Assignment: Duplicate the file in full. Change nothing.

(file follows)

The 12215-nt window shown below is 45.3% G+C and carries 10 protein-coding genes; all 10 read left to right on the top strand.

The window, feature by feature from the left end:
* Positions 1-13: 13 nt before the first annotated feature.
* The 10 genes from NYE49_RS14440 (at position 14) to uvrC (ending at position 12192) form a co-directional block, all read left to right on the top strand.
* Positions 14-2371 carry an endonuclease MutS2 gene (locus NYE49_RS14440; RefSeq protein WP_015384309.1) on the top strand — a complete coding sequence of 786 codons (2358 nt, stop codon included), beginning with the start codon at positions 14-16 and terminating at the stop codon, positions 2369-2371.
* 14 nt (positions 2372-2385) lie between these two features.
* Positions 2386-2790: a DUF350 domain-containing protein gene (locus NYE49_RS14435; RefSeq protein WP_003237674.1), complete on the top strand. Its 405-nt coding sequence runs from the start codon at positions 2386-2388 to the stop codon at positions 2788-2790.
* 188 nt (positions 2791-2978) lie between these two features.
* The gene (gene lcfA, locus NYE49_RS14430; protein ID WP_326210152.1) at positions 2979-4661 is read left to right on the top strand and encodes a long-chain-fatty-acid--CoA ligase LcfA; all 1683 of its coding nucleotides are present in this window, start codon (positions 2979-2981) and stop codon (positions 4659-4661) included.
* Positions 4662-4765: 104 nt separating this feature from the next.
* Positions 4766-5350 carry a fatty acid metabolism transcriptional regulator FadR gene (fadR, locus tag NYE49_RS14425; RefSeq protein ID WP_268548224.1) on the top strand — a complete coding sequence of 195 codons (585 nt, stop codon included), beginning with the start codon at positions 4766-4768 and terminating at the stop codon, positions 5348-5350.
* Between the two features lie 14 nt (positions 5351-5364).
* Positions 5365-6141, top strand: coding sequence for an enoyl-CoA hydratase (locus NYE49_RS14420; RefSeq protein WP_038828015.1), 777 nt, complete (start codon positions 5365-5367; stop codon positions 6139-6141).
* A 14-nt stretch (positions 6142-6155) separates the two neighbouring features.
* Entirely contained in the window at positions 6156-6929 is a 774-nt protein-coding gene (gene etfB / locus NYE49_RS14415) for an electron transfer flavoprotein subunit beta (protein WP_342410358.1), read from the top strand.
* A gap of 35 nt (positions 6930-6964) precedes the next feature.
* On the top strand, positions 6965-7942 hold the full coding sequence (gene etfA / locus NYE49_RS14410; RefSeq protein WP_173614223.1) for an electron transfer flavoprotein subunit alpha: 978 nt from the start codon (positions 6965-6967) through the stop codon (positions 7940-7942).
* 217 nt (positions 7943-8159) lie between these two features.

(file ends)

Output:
The 12215-nt window shown below is 45.3% G+C and carries 10 protein-coding genes; all 10 read left to right on the top strand.

The window, feature by feature from the left end:
* Positions 1-13: 13 nt before the first annotated feature.
* The 10 genes from NYE49_RS14440 (at position 14) to uvrC (ending at position 12192) form a co-directional block, all read left to right on the top strand.
* Positions 14-2371 carry an endonuclease MutS2 gene (locus NYE49_RS14440; RefSeq protein WP_015384309.1) on the top strand — a complete coding sequence of 786 codons (2358 nt, stop codon included), beginning with the start codon at positions 14-16 and terminating at the stop codon, positions 2369-2371.
* 14 nt (positions 2372-2385) lie between these two features.
* Positions 2386-2790: a DUF350 domain-containing protein gene (locus NYE49_RS14435; RefSeq protein WP_003237674.1), complete on the top strand. Its 405-nt coding sequence runs from the start codon at positions 2386-2388 to the stop codon at positions 2788-2790.
* 188 nt (positions 2791-2978) lie between these two features.
* The gene (gene lcfA, locus NYE49_RS14430; protein ID WP_326210152.1) at positions 2979-4661 is read left to right on the top strand and encodes a long-chain-fatty-acid--CoA ligase LcfA; all 1683 of its coding nucleotides are present in this window, start codon (positions 2979-2981) and stop codon (positions 4659-4661) included.
* Positions 4662-4765: 104 nt separating this feature from the next.
* Positions 4766-5350 carry a fatty acid metabolism transcriptional regulator FadR gene (fadR, locus tag NYE49_RS14425; RefSeq protein ID WP_268548224.1) on the top strand — a complete coding sequence of 195 codons (585 nt, stop codon included), beginning with the start codon at positions 4766-4768 and terminating at the stop codon, positions 5348-5350.
* Between the two features lie 14 nt (positions 5351-5364).
* Positions 5365-6141, top strand: coding sequence for an enoyl-CoA hydratase (locus NYE49_RS14420; RefSeq protein WP_038828015.1), 777 nt, complete (start codon positions 5365-5367; stop codon positions 6139-6141).
* A 14-nt stretch (positions 6142-6155) separates the two neighbouring features.
* Entirely contained in the window at positions 6156-6929 is a 774-nt protein-coding gene (gene etfB / locus NYE49_RS14415) for an electron transfer flavoprotein subunit beta (protein WP_342410358.1), read from the top strand.
* A gap of 35 nt (positions 6930-6964) precedes the next feature.
* On the top strand, positions 6965-7942 hold the full coding sequence (gene etfA / locus NYE49_RS14410; RefSeq protein WP_173614223.1) for an electron transfer flavoprotein subunit alpha: 978 nt from the start codon (positions 6965-6967) through the stop codon (positions 7940-7942).
* 217 nt (positions 7943-8159) lie between these two features.